A Celebration of Women Writers

"Not Things, But Women." by Mrs. Effie Pitblado (1849-)
Publication: Eagle, Mary Kavanaugh Oldham, ed. The Congress of Women: Held in the Woman's Building, World's Columbian Exposition, Chicago, U. S. A., 1893. Chicago, Ill: Monarch Book Company, 1894. pp. 793-796.

Editor: Mary Mark Ockerbloom

[Page 793] 



Things are great. They are either the thought of God or man. Natural things are the thoughts of God; artificial things are the thoughts of man. But woman is greater than things, because she is the breath of God, or soul. Things are matter; woman is spirit. So she, with man, has dominion over things. The meaning of soul grows upon us, as we see it gaining the mastery over natural things–over wave and wind, over thunderbolt and sunbeam. The greatness of soul grows upon us, as we see it, turning thoughts into things of its own–into pictures, sewing machines, congress buildings, glass dresses; into things that make not only the esthetic soul sing, but the utilitarian heart rejoice. Out of the silence of thought came all these forms of beauty and things of usefulness we see at this World's Fair. Things represent ideas. Ideas are not masculine or feminine, but human. Ideas are uppermost here. The dominion of mere physical force is dying. The dominion of mental and moral ideas is growing wider and stronger. It is evident from what we see at this World's Fair that women of ideas and moral stamina are fast coming to the front. Woman has a great part to play in this age, and she is prepared and is preparing for it. The arguments against equality are all answered, and today we smile at the belated being that talks about the superiority of the masculine intellect to the feminine. They are both superior in their way, and the sphere they choose is their sphere. If a man may sell ribbons and cut dresses, a woman may sit in the editor's chair, give a missionary address, deliver a political oration, open a drug store or run a convention or a mill. It is too late to deny that her imagination is just as fine and full of eyes as man's–that her heart is just as brimming over with poetry and pathos, that her reason is just as forceful and keen as man's.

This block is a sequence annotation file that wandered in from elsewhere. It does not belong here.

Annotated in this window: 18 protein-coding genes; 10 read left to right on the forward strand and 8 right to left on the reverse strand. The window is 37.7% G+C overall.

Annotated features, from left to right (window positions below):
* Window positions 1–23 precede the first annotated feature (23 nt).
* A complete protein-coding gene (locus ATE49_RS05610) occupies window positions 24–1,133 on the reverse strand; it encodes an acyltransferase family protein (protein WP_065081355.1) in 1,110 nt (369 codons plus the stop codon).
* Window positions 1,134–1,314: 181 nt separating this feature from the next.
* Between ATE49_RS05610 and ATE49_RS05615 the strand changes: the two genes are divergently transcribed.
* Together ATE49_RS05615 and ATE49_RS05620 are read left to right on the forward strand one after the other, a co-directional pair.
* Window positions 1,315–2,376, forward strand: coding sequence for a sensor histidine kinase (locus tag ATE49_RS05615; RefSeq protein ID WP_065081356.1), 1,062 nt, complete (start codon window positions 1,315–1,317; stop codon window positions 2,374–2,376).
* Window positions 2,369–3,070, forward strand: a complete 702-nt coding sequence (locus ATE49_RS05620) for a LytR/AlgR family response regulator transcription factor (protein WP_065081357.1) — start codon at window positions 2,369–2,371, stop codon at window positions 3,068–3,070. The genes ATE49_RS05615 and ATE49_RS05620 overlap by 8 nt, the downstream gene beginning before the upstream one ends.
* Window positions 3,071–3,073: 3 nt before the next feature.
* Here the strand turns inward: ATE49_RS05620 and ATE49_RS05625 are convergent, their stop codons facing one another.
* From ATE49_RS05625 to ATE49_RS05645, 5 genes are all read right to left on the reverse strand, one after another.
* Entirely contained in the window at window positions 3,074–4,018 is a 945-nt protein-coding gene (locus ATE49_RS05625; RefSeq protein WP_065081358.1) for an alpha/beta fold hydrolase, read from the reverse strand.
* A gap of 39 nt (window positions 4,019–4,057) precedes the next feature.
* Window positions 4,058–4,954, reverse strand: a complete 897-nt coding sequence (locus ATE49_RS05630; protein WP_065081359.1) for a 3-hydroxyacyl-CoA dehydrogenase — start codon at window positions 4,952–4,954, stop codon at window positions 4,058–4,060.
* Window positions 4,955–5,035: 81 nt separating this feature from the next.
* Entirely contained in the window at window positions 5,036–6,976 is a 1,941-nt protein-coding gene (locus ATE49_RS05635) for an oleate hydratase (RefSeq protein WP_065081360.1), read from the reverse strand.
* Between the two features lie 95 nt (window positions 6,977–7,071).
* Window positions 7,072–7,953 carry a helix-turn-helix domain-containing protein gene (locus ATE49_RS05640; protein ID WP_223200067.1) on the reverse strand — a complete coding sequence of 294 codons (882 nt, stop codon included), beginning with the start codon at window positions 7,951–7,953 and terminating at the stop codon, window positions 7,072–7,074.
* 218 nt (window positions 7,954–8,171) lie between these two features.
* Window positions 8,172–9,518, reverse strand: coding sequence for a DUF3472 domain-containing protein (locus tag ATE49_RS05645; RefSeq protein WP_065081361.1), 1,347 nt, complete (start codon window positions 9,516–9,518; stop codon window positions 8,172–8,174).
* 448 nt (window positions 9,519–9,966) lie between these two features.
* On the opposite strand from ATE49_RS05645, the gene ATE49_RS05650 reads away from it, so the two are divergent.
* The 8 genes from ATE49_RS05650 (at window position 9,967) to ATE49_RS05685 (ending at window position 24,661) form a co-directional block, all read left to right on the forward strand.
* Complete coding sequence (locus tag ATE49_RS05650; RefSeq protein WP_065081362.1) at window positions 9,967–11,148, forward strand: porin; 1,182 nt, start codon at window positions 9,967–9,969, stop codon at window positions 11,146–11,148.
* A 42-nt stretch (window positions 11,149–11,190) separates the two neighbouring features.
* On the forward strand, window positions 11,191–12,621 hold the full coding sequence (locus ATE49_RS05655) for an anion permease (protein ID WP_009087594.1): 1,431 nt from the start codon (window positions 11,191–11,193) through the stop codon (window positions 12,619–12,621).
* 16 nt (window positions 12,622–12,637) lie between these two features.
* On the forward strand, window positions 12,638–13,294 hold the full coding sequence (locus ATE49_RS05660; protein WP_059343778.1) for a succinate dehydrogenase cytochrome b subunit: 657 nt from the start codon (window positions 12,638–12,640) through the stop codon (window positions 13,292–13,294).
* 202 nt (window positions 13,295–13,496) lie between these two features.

The thought is growing that God has ordained certain rights to woman that somebody has denied. She is beginning gradually to seek to stand alongside her brother, her husband and lover in all the rights of mankind and in all the ordinances of our great Father. Such women still get a great deal of advice. They are told that woman was made for a higher sphere (or hemisphere), the home; and that if she departs from it her womanhood will suffer, and the domestic shrine be overthrown. But all this is contradicted by the facts and experiences and history of today. Who ever thinks of saying that Mrs. Cady Stanton's domestic shrine is overthrown, or that Mrs. Isabella Beecher Hooker's, or Mrs. Julia Ward Howe's, or Mrs. Mary A. [Page 794]  Livermore's children are neglected, or their husbands not attended to, or their dishes not washed and stockings not darned? This wail about domestic shrine belongs to past history; we live in new times. I wish we had time to speak of the many great and useful women of our homes and hearts.